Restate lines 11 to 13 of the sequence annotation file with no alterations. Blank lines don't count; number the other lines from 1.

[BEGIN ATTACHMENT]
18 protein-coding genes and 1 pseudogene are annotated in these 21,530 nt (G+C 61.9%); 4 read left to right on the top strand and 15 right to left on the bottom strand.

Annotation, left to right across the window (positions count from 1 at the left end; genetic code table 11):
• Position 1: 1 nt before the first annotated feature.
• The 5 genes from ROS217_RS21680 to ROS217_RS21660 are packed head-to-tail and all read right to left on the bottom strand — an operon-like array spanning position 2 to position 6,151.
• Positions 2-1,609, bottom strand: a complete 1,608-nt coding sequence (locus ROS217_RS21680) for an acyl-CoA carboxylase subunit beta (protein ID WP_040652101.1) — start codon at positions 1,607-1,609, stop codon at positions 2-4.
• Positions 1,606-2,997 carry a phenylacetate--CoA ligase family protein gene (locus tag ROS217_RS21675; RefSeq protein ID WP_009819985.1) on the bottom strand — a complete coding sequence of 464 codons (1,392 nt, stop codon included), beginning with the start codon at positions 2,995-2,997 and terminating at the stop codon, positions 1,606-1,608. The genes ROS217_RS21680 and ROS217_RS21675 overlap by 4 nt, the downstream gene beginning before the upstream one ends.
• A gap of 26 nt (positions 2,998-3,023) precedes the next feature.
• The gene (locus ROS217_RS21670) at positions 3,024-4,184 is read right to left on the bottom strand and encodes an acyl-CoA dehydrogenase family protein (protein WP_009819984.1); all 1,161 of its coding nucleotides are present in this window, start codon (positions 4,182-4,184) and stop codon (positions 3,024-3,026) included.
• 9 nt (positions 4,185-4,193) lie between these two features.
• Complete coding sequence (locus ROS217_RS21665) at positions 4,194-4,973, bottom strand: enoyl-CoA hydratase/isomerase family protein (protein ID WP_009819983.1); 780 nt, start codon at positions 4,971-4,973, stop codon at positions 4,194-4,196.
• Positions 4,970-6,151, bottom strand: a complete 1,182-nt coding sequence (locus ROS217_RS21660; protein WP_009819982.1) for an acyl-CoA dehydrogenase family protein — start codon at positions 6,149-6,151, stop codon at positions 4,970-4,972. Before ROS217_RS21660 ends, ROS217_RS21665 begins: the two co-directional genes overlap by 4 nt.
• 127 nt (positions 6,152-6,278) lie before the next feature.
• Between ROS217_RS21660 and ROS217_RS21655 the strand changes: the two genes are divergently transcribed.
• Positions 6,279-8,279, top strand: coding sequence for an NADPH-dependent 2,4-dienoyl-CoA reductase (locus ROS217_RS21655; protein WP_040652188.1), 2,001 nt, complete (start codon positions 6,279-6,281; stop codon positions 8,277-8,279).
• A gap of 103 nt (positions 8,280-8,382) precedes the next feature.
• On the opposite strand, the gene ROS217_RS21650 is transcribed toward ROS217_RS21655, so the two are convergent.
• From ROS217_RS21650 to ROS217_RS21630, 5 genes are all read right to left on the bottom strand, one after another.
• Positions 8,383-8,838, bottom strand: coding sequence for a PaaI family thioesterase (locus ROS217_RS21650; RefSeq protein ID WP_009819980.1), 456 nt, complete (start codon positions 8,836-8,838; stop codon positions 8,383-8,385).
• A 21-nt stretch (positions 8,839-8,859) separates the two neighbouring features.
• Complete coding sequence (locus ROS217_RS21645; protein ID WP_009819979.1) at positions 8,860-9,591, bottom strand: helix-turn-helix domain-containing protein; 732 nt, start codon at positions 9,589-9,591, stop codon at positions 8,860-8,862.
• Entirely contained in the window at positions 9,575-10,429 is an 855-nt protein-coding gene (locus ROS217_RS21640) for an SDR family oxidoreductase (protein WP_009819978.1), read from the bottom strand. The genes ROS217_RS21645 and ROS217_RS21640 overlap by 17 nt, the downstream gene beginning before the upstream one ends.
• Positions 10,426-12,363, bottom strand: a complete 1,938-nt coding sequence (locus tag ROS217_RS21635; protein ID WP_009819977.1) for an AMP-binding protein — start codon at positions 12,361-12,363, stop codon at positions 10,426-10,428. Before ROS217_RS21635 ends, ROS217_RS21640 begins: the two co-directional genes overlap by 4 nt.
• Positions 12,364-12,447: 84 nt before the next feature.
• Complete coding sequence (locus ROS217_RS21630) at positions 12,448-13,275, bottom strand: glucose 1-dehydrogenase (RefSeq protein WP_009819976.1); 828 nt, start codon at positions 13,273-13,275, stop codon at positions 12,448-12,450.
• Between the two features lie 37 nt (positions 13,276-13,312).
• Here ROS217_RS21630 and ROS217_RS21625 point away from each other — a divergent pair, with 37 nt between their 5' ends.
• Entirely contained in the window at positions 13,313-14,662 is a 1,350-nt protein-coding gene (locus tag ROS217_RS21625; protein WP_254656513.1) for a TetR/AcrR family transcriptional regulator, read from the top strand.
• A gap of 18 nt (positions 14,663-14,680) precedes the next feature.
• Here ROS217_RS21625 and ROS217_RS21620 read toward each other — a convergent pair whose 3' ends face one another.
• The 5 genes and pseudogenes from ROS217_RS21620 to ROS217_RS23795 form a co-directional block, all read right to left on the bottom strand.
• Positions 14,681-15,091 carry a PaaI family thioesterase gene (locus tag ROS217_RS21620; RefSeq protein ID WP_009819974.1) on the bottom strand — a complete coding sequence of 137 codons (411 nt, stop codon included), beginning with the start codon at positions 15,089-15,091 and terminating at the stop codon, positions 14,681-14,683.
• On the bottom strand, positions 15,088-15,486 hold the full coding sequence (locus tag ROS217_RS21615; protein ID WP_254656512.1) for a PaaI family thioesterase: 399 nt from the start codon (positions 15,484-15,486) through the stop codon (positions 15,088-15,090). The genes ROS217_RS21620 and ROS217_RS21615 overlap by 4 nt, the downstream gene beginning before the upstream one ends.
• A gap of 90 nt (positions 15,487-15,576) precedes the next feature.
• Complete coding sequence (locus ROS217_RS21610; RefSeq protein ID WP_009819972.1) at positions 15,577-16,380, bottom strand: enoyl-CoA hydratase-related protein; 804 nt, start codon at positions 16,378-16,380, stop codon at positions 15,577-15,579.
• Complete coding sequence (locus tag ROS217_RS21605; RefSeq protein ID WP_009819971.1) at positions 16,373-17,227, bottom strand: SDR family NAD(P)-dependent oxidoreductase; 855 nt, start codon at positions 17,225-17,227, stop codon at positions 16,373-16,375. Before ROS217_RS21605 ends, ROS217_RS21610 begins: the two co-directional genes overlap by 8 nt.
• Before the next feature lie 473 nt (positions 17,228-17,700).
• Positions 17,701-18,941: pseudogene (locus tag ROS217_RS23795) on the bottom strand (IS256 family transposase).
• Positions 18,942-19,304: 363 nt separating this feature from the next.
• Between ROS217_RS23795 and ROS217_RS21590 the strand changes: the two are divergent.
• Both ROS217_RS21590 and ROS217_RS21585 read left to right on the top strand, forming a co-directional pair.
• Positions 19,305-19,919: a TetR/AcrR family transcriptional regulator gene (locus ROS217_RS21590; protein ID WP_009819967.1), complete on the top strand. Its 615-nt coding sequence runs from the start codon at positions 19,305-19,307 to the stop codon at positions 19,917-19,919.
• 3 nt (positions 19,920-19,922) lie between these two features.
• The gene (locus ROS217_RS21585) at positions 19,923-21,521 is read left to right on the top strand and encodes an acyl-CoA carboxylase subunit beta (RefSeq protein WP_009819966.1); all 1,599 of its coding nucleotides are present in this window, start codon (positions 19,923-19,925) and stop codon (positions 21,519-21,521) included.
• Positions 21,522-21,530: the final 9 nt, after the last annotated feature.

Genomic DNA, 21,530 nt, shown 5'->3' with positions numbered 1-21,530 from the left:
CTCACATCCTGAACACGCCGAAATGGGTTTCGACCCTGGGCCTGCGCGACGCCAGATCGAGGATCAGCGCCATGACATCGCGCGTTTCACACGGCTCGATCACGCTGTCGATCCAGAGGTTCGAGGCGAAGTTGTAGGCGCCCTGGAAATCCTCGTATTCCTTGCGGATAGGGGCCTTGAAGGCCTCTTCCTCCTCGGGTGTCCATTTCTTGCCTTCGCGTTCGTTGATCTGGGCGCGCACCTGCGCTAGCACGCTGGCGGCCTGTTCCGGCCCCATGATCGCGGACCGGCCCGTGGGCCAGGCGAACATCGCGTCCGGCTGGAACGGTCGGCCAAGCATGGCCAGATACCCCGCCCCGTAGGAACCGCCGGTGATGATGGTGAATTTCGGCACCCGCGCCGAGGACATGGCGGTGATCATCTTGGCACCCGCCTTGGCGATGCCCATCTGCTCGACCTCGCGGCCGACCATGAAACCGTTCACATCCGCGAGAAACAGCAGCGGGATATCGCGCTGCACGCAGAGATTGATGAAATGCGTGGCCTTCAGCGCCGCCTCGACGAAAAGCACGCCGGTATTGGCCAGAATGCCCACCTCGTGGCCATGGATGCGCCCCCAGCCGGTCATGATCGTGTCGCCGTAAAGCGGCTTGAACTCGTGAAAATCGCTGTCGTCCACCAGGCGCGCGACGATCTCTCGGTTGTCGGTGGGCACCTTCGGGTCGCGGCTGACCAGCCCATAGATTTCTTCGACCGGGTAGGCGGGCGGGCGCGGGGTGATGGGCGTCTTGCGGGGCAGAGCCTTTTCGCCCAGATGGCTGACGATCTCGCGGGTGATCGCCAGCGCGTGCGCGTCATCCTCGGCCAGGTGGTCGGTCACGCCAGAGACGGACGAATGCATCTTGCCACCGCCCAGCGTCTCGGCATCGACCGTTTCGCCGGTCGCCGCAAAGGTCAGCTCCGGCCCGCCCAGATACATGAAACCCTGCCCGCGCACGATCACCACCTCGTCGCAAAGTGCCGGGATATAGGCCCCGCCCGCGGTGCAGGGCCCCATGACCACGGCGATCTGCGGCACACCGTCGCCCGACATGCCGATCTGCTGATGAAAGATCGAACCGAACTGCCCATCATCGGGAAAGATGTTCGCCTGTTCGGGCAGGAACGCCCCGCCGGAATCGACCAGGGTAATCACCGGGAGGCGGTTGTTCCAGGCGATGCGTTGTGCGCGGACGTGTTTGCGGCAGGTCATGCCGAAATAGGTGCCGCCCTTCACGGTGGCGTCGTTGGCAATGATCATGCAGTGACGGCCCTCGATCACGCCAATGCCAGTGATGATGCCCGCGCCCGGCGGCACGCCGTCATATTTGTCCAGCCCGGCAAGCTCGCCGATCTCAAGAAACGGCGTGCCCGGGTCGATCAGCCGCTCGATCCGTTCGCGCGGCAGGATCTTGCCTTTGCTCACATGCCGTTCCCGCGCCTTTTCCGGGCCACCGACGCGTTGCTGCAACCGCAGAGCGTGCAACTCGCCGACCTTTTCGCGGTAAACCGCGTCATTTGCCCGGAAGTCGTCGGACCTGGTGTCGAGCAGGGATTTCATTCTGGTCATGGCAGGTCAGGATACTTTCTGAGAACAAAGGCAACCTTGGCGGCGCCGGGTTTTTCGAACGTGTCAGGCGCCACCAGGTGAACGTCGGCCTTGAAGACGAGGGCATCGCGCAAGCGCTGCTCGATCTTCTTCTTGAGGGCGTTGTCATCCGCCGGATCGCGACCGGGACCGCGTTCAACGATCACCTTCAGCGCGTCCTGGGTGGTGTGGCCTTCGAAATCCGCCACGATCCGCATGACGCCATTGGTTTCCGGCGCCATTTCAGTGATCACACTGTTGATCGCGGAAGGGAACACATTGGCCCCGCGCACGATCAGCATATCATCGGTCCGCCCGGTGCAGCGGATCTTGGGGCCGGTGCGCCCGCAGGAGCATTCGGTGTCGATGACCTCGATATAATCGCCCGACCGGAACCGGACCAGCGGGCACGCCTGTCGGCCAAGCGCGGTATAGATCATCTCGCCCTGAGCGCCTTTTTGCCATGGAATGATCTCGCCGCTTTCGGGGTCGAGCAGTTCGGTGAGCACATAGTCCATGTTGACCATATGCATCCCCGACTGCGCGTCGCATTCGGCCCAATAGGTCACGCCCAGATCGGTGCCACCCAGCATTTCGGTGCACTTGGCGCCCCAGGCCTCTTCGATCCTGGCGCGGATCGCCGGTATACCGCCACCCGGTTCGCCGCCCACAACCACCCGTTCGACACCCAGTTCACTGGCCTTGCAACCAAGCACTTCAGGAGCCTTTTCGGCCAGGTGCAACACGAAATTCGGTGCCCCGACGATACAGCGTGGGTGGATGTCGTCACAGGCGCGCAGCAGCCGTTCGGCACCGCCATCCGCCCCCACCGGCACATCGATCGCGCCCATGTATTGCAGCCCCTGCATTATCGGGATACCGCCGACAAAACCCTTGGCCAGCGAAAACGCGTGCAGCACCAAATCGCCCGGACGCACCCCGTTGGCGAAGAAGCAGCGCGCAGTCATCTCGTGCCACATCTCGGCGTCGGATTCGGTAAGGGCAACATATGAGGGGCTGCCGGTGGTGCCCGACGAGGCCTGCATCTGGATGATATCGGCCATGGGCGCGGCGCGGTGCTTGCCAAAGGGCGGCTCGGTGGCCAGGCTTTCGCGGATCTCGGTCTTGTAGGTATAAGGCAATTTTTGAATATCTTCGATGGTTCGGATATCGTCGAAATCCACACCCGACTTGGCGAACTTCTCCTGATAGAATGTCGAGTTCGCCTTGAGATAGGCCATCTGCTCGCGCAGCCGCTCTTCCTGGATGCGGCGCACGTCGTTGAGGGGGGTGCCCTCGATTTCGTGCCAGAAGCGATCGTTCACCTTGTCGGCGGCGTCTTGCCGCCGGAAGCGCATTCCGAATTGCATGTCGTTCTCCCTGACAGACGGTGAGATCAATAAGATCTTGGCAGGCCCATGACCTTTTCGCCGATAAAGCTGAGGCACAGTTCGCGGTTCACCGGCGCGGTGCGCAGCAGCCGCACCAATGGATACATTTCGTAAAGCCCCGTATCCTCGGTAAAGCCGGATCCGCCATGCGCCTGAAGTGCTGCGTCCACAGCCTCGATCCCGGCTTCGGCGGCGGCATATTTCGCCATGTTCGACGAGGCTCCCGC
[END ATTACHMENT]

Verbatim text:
• Positions 4,970-6,151, bottom strand: a complete 1,182-nt coding sequence (locus ROS217_RS21660; protein WP_009819982.1) for an acyl-CoA dehydrogenase family protein — start codon at positions 6,149-6,151, stop codon at positions 4,970-4,972. Before ROS217_RS21660 ends, ROS217_RS21665 begins: the two co-directional genes overlap by 4 nt.
• 127 nt (positions 6,152-6,278) lie before the next feature.
• Between ROS217_RS21660 and ROS217_RS21655 the strand changes: the two genes are divergently transcribed.